In this new post to his site Alejandro Celaya offers some advice on improving the dependency injection of your application with the help of the Zend Framework plugin managers. More specifically he talks about the
AbstractPluginManager, a part of the
Generally it is a very bad practice to inject a service container into any object, but there are some situations where it could be even good, when certain conditions are met.
In one of the ZF2 mailing lists somebody asked which were these situations. I couldn't find the email, but the answers said that you can do it when the service container manages resources of the same type, and your object virtually depends on all of them. [...] If you have another object that needs to perform database connections, you don't want to inject all of the connection objects into it, you should rather inject the connection pool. That will reduce the number of dependencies of your object.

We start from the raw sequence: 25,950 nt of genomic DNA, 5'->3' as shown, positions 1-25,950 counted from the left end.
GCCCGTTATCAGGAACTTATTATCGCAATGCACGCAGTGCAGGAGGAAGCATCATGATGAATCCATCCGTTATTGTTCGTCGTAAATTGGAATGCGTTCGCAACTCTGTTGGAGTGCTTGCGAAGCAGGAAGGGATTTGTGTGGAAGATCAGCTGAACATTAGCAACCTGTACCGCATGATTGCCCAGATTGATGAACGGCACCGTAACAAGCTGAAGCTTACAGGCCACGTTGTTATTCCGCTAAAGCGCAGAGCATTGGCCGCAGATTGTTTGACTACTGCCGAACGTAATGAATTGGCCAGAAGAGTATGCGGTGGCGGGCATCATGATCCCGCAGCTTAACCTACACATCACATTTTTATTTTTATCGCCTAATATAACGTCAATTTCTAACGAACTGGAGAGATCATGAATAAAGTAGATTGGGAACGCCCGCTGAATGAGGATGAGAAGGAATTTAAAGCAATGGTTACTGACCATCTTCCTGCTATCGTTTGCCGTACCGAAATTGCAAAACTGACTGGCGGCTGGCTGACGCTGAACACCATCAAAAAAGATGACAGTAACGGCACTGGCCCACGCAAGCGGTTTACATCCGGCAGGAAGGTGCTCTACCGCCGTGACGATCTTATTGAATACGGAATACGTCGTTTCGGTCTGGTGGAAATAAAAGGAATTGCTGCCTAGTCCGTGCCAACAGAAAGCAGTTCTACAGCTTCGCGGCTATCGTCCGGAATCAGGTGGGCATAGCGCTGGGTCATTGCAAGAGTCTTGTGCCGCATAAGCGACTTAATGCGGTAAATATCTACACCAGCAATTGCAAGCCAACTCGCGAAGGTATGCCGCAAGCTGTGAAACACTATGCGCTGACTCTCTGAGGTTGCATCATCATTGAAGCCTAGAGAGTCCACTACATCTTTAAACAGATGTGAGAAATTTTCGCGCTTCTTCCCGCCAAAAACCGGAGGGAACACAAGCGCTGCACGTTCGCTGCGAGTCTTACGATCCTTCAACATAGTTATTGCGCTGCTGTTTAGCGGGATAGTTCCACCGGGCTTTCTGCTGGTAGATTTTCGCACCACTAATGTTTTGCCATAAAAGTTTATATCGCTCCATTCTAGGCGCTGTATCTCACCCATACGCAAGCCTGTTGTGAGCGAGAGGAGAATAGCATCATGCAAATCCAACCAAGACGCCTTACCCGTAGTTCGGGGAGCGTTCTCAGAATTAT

In this situation, the connection pool is some kind of service container, but injecting it has more benefits than disadvantages.
He shows how to use the
AbstractPluginManager to achieve this goal, noting the existence of a
validatePlugin method that can be used to ensure all necessary dependencies are available. He includes a real example of it in use, creating a simple "social plugin manager" that verifies that the plugin provided is either a closure or instance of